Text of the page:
Alexander Ludwig was a little nervous working with his latest costars in History’s Vikings, but not because they were two giant Kodiak bears.
“First off, I was a huge fan of their work because they were the ‘Anchorman’ bears,” Ludwig told me during an exclusive Wednesday phone interview. “They were by far the most famous actors on set and they could hit their marks better than I could. They were just showing me up every way possible.”
Ludwig and the bears—Ursula and Whopper—filmed their big bear fight scene from the latest episode, “Mercy,” in far northern Canada. In the episode Ludwig’s character, Bjorn Ironside, killed a bear while on his self-imposed wilderness walkabout to find himself.
But Bjorn is not quite out of the woods yet. Ludwig and I talked about what’s coming up, filming in a blizzard and working with the bears, whom he seemed pleased he was a fan.
“I think they took it pretty well,” he joked about his fanboy attitude toward them. “I mean I’m still here, talking to you.”
Is Bjorn ready to take over as king as he sets off on his journey in the wilderness?
He needs to prove to himself that he’s ready. He thinks he is but he’s not sure, so he goes through this experience. When he comes back yeah, he’s ready. And over this season you’ll see that kind of come to fruition.
You shot the wilderness walkabout in Sault Ste. Marie in Ontario, Canada?
Yeah, we shot in the north of Canada. I’m from West Vancouver so it’s closer to me to go to Los Angeles than it is to go there. It’s as far north as you can go—in the middle of nowhere.
Did you have blizzard conditions, or shoot while it was snowing. It all looked so real.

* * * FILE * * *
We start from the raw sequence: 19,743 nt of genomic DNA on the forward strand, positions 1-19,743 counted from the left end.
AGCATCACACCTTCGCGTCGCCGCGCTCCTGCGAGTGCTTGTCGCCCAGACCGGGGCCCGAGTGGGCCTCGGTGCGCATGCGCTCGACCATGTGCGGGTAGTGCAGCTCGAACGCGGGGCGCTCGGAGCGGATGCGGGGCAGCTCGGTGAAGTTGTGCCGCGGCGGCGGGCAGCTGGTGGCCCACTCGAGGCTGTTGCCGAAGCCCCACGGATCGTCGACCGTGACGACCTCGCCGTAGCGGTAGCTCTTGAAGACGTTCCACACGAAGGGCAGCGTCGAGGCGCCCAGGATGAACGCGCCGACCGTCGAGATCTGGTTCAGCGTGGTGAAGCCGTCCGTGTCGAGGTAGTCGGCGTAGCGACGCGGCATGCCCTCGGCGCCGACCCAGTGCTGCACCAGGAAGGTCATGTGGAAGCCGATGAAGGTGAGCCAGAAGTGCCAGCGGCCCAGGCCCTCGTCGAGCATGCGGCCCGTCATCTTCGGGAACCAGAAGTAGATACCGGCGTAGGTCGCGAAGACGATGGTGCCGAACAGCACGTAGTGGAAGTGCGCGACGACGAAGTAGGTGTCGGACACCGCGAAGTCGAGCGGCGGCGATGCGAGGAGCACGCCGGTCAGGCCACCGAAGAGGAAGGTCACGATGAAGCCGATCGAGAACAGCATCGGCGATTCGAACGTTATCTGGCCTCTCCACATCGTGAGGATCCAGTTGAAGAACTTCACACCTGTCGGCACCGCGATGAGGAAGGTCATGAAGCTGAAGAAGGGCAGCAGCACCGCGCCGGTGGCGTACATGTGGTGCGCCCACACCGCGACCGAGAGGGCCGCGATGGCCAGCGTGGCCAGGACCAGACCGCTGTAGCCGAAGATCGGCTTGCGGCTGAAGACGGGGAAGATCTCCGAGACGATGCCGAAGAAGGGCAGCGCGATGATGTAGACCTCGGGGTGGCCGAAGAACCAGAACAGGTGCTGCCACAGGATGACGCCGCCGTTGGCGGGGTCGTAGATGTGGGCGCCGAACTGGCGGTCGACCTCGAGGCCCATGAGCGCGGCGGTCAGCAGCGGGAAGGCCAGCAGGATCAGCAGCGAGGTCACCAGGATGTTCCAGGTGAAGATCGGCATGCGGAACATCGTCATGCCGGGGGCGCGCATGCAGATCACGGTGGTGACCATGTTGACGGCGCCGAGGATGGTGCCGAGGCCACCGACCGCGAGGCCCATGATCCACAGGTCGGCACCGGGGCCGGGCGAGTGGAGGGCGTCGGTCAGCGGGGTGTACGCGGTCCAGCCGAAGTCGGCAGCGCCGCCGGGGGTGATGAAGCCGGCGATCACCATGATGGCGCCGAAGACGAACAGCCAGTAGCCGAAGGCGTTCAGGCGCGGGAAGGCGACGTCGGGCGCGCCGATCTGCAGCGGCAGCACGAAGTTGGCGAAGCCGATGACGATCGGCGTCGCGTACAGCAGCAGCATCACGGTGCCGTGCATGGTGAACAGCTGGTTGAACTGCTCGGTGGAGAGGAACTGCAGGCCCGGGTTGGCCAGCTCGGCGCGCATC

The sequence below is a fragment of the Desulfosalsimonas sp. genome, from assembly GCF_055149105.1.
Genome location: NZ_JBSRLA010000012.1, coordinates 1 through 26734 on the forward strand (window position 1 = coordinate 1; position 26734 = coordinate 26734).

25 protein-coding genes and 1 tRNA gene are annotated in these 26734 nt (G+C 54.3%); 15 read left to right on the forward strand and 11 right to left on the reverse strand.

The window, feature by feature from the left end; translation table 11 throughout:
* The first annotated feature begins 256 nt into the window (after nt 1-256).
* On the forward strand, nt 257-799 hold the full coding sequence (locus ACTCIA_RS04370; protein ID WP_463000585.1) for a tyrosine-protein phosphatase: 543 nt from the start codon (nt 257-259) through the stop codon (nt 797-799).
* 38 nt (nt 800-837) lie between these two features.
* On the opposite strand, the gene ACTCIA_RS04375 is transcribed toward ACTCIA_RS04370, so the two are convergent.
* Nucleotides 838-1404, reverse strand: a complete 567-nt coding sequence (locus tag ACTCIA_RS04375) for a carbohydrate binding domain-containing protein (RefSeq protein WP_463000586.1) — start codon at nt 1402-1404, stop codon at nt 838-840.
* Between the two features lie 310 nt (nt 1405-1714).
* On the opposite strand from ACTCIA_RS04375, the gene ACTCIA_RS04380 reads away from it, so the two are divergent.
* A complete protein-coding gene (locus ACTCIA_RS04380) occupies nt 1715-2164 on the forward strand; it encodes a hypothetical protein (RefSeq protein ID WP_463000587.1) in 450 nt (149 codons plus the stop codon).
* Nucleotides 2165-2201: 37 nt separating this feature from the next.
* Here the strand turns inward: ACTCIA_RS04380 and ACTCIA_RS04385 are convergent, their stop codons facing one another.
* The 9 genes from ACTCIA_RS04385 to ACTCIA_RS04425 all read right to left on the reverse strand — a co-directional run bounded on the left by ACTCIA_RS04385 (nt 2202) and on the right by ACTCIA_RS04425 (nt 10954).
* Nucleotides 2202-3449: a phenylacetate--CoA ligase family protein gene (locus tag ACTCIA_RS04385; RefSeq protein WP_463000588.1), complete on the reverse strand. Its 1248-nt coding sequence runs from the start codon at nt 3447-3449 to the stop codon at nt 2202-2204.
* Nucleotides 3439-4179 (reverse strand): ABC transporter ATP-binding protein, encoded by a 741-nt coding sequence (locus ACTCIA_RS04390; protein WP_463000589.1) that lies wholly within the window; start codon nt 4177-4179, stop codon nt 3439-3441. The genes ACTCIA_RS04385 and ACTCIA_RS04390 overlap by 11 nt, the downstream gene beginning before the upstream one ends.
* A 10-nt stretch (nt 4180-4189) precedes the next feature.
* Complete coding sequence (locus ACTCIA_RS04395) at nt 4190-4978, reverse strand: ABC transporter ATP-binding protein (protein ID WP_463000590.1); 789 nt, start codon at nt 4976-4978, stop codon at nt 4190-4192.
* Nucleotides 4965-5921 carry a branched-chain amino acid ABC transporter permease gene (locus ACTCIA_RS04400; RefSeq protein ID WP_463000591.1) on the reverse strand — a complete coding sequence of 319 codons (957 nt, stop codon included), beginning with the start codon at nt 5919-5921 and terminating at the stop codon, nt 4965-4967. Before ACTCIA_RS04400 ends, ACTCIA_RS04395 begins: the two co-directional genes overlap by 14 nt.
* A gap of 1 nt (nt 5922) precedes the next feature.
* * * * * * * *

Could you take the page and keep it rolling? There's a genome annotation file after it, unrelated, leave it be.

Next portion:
Yes. We had to take snowmobiles to set and that’s one of the coolest things I’ve ever, ever done. I thought it was one of the most beautiful and spiritually awakening experiences I’ve ever had.
Even though it’s a hardship trying to act in this weather it looks so amazing. Were you happy to be able to film so authentically?
That’s it exactly. It gets to a point when you’re so miserable, but Canada wasn’t actually that. In fact, it’s even worse in Ireland right now.
Canada was freezing but it was more of a dry cold so you could stand it. I think it was like negative 20s or 30s, something ridiculous. But you find solace in the fact that the worse the weather is the better the show looks.
Going to the North was so important for our show because we haven’t really seen those conditions and you can’t fake that stuff. You can CGI but people see through it. To really get people immersed in the tone and the world I think it’s really important that we did it and I’m really happy we did. I’m really happy that the studio and everybody took the risk because it was definitely worth it.
You’re by yourself most of the time in the wilderness episodes. How difficult is it not having a scene partner to play off of?